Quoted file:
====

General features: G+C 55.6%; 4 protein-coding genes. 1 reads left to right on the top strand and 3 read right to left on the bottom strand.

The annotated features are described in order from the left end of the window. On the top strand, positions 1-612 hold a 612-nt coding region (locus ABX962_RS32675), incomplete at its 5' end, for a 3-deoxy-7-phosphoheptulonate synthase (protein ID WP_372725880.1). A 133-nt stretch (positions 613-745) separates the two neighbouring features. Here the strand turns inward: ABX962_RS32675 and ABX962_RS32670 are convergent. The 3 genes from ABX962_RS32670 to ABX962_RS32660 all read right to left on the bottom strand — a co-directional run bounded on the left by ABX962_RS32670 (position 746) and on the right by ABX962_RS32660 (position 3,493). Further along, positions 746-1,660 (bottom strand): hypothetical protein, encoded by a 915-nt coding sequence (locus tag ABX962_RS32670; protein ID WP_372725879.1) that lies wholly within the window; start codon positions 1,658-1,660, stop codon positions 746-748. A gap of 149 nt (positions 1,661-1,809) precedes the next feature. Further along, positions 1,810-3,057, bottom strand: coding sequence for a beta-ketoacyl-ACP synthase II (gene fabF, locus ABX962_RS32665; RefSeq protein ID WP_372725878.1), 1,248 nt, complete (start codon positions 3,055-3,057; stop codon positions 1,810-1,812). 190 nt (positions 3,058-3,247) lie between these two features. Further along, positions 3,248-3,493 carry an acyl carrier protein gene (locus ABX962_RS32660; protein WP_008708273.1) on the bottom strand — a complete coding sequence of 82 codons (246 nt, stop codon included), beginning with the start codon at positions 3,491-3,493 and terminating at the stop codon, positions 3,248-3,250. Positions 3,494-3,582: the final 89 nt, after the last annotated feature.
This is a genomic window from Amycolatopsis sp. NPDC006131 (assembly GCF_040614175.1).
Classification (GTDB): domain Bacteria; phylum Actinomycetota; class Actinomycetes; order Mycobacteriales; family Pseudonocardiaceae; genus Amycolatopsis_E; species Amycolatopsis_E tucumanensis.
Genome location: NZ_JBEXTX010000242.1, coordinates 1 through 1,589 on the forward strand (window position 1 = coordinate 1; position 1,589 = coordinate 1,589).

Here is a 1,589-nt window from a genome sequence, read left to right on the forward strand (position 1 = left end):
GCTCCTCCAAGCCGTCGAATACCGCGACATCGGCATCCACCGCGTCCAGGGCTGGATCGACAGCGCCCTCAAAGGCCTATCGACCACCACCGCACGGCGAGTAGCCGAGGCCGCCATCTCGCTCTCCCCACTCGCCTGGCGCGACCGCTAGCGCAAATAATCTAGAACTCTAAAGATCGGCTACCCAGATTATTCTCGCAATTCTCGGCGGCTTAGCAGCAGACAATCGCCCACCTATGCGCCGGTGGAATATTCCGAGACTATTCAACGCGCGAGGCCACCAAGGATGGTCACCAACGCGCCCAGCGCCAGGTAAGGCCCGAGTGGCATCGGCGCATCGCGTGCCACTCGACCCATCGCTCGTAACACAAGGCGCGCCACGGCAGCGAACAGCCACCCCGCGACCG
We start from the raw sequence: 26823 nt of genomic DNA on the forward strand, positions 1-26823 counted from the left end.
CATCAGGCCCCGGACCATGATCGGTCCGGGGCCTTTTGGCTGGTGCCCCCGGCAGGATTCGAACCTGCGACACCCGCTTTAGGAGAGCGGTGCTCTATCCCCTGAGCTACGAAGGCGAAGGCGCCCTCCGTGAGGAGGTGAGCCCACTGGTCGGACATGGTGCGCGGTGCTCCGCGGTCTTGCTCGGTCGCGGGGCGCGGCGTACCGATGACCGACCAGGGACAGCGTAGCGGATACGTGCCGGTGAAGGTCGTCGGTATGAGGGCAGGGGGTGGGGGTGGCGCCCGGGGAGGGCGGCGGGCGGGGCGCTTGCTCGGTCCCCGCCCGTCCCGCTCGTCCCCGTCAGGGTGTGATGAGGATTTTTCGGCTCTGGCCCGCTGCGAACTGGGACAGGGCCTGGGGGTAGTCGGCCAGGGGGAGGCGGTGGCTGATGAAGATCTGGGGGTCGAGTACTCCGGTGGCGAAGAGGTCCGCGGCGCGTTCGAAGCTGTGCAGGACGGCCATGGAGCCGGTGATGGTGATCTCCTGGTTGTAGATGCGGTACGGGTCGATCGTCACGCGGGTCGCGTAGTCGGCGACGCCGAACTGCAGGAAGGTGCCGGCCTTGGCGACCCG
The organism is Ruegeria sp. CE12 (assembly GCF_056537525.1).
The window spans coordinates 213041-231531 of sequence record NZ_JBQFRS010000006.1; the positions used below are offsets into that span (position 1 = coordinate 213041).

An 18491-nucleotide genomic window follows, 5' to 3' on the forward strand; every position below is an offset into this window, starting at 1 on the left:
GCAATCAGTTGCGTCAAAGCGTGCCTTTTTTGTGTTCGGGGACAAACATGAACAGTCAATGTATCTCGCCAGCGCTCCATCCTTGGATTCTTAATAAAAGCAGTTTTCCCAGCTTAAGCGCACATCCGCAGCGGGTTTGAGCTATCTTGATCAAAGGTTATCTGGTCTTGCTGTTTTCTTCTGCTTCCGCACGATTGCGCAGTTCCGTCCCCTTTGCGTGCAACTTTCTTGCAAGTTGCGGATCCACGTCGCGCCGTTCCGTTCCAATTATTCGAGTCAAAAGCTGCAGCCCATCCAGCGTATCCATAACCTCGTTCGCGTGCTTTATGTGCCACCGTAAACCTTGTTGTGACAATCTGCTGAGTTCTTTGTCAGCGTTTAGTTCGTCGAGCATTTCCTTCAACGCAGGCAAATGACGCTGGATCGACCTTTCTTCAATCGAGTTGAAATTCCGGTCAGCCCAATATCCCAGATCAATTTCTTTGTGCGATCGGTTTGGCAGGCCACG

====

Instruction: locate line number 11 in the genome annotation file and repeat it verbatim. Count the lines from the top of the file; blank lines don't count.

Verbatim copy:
The window spans coordinates 213041-231531 of sequence record NZ_JBQFRS010000006.1; the positions used below are offsets into that span (position 1 = coordinate 213041).